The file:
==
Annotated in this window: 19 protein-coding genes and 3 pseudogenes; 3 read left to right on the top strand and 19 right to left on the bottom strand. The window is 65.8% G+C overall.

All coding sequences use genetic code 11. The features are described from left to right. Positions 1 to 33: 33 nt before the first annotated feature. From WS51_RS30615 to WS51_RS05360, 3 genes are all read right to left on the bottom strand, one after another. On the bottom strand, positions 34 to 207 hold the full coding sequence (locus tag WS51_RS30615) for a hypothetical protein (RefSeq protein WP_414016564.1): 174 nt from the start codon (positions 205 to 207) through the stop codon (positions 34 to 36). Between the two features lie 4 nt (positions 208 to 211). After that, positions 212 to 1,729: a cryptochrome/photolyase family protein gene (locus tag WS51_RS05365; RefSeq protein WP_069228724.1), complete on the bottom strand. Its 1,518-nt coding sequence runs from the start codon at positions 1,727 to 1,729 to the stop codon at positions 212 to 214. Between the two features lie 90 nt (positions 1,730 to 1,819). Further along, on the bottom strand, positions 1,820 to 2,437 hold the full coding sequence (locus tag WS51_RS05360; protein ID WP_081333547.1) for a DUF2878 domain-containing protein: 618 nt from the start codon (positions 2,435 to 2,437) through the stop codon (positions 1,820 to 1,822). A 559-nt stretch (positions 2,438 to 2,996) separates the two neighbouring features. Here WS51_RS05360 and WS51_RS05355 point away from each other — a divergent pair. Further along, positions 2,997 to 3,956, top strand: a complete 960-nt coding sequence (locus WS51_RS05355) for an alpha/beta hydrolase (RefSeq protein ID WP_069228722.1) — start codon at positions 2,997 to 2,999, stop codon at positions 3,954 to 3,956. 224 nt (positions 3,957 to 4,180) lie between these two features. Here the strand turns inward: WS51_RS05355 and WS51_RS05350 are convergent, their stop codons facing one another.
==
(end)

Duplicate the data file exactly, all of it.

Annotated in this window: 19 protein-coding genes and 3 pseudogenes; 3 read left to right on the top strand and 19 right to left on the bottom strand. The window is 65.8% G+C overall.

All coding sequences use genetic code 11. The features are described from left to right. Positions 1 to 33: 33 nt before the first annotated feature. From WS51_RS30615 to WS51_RS05360, 3 genes are all read right to left on the bottom strand, one after another. On the bottom strand, positions 34 to 207 hold the full coding sequence (locus tag WS51_RS30615) for a hypothetical protein (RefSeq protein WP_414016564.1): 174 nt from the start codon (positions 205 to 207) through the stop codon (positions 34 to 36). Between the two features lie 4 nt (positions 208 to 211). After that, positions 212 to 1,729: a cryptochrome/photolyase family protein gene (locus tag WS51_RS05365; RefSeq protein WP_069228724.1), complete on the bottom strand. Its 1,518-nt coding sequence runs from the start codon at positions 1,727 to 1,729 to the stop codon at positions 212 to 214. Between the two features lie 90 nt (positions 1,730 to 1,819). Further along, on the bottom strand, positions 1,820 to 2,437 hold the full coding sequence (locus tag WS51_RS05360; protein ID WP_081333547.1) for a DUF2878 domain-containing protein: 618 nt from the start codon (positions 2,435 to 2,437) through the stop codon (positions 1,820 to 1,822). A 559-nt stretch (positions 2,438 to 2,996) separates the two neighbouring features. Here WS51_RS05360 and WS51_RS05355 point away from each other — a divergent pair. Further along, positions 2,997 to 3,956, top strand: a complete 960-nt coding sequence (locus WS51_RS05355) for an alpha/beta hydrolase (RefSeq protein ID WP_069228722.1) — start codon at positions 2,997 to 2,999, stop codon at positions 3,954 to 3,956. 224 nt (positions 3,957 to 4,180) lie between these two features. Here the strand turns inward: WS51_RS05355 and WS51_RS05350 are convergent, their stop codons facing one another.